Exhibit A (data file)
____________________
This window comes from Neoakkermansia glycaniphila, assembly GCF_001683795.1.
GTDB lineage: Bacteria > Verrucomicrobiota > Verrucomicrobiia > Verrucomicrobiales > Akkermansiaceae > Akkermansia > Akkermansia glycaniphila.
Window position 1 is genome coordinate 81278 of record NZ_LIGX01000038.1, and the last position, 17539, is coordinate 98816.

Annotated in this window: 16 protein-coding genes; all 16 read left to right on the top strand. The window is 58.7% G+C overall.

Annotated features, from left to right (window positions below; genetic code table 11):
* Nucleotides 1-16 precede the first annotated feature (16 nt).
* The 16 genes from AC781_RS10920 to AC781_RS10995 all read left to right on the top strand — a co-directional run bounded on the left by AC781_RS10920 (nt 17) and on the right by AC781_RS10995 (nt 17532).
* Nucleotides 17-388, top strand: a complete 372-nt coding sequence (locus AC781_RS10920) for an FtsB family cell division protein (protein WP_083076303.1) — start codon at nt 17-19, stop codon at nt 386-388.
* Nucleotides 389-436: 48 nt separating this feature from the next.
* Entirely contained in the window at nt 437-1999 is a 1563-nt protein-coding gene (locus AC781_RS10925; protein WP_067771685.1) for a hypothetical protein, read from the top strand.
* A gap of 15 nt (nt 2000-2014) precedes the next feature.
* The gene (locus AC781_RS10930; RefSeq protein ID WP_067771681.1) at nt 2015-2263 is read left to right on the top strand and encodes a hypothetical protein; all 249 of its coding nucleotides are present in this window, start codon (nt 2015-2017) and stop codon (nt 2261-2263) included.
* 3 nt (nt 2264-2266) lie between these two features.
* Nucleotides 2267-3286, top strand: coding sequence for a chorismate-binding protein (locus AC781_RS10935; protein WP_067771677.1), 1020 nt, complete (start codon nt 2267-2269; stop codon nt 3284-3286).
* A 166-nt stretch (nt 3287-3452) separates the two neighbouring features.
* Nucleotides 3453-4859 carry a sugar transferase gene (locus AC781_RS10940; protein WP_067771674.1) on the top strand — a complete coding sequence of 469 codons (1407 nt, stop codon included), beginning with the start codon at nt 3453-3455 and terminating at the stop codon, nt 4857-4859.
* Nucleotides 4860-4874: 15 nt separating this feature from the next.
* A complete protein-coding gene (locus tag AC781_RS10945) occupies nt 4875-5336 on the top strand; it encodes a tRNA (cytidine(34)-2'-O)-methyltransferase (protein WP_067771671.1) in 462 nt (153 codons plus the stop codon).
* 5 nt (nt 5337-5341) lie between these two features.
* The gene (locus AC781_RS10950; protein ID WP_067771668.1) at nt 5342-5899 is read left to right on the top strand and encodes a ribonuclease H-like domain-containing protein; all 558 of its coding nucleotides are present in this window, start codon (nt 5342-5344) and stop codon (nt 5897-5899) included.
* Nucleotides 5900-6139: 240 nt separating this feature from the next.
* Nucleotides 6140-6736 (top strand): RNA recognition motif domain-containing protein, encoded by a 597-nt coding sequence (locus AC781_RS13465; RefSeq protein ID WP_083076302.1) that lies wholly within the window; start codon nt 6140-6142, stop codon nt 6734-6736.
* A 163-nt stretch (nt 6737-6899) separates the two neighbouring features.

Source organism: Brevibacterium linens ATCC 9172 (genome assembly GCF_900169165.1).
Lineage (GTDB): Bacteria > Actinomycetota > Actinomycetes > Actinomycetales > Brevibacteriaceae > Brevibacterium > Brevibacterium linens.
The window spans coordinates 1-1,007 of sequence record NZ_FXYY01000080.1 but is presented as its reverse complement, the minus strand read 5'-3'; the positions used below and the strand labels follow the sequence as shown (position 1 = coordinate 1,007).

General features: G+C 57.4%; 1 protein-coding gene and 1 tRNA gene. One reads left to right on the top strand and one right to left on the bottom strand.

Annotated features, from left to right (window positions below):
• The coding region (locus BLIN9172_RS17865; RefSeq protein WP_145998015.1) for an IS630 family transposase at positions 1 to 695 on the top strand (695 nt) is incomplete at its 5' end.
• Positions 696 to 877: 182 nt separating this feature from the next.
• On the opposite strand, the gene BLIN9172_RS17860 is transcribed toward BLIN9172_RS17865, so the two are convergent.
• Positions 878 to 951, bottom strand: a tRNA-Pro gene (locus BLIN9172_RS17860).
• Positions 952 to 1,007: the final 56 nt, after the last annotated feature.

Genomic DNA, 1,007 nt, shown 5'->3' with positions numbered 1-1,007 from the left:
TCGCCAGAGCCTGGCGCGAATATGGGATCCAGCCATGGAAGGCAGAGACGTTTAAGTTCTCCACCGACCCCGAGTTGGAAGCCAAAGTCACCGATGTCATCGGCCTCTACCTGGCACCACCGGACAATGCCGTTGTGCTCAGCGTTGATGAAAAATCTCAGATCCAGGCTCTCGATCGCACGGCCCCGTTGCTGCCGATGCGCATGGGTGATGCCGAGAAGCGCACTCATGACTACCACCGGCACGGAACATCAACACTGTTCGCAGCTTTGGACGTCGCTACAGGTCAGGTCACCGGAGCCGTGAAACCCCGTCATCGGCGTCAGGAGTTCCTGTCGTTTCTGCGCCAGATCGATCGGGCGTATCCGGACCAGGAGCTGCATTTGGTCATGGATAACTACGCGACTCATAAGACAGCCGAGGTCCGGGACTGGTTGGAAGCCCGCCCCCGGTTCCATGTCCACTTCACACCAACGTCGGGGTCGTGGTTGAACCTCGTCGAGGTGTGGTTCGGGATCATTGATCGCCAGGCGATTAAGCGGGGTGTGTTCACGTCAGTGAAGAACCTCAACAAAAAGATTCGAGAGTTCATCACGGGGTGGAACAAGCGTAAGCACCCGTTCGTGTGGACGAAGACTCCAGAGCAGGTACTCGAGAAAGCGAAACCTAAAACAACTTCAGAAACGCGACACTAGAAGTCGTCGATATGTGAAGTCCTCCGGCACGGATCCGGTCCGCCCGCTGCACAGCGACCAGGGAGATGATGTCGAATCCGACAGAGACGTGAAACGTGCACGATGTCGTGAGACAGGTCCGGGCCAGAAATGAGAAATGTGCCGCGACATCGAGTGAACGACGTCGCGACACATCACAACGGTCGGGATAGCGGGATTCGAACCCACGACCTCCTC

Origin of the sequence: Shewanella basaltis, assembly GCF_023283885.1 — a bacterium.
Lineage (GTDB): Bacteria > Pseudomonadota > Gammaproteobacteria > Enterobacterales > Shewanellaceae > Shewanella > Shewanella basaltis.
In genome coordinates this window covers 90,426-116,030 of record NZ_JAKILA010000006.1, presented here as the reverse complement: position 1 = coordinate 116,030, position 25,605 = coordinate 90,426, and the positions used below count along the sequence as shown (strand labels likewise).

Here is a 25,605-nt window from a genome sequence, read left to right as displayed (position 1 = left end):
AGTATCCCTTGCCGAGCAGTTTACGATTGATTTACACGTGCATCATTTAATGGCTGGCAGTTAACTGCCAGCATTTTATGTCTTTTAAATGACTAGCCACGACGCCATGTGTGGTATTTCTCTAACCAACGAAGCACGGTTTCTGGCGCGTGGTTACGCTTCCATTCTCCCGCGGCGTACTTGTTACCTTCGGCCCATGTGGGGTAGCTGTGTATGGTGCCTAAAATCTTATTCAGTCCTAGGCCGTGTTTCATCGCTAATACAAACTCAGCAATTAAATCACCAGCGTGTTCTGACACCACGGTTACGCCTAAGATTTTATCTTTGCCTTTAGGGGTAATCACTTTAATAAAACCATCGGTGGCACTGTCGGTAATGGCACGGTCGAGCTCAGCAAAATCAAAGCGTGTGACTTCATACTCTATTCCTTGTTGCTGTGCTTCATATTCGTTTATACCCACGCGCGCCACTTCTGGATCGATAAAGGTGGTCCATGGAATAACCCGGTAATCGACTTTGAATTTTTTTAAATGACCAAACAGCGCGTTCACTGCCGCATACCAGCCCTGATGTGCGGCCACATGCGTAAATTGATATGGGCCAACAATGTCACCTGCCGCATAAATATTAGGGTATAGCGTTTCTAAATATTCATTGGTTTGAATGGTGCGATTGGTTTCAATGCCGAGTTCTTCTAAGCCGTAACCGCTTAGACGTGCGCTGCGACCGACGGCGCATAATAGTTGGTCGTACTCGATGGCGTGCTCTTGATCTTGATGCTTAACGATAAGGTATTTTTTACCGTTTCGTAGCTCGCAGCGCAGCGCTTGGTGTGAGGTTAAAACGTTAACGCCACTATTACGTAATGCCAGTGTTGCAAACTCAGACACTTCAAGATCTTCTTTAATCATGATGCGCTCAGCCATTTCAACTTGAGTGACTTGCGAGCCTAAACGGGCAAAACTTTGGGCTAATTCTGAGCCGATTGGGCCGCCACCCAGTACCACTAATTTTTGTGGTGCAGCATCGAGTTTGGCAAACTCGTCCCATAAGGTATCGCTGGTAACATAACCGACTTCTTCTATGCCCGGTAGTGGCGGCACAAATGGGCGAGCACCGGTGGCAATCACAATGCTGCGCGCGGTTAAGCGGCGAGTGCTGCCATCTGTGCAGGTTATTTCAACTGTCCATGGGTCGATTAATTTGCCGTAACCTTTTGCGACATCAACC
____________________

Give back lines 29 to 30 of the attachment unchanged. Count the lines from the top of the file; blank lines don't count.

• The coding region (locus BLIN9172_RS17865; RefSeq protein WP_145998015.1) for an IS630 family transposase at positions 1 to 695 on the top strand (695 nt) is incomplete at its 5' end.
• Positions 696 to 877: 182 nt separating this feature from the next.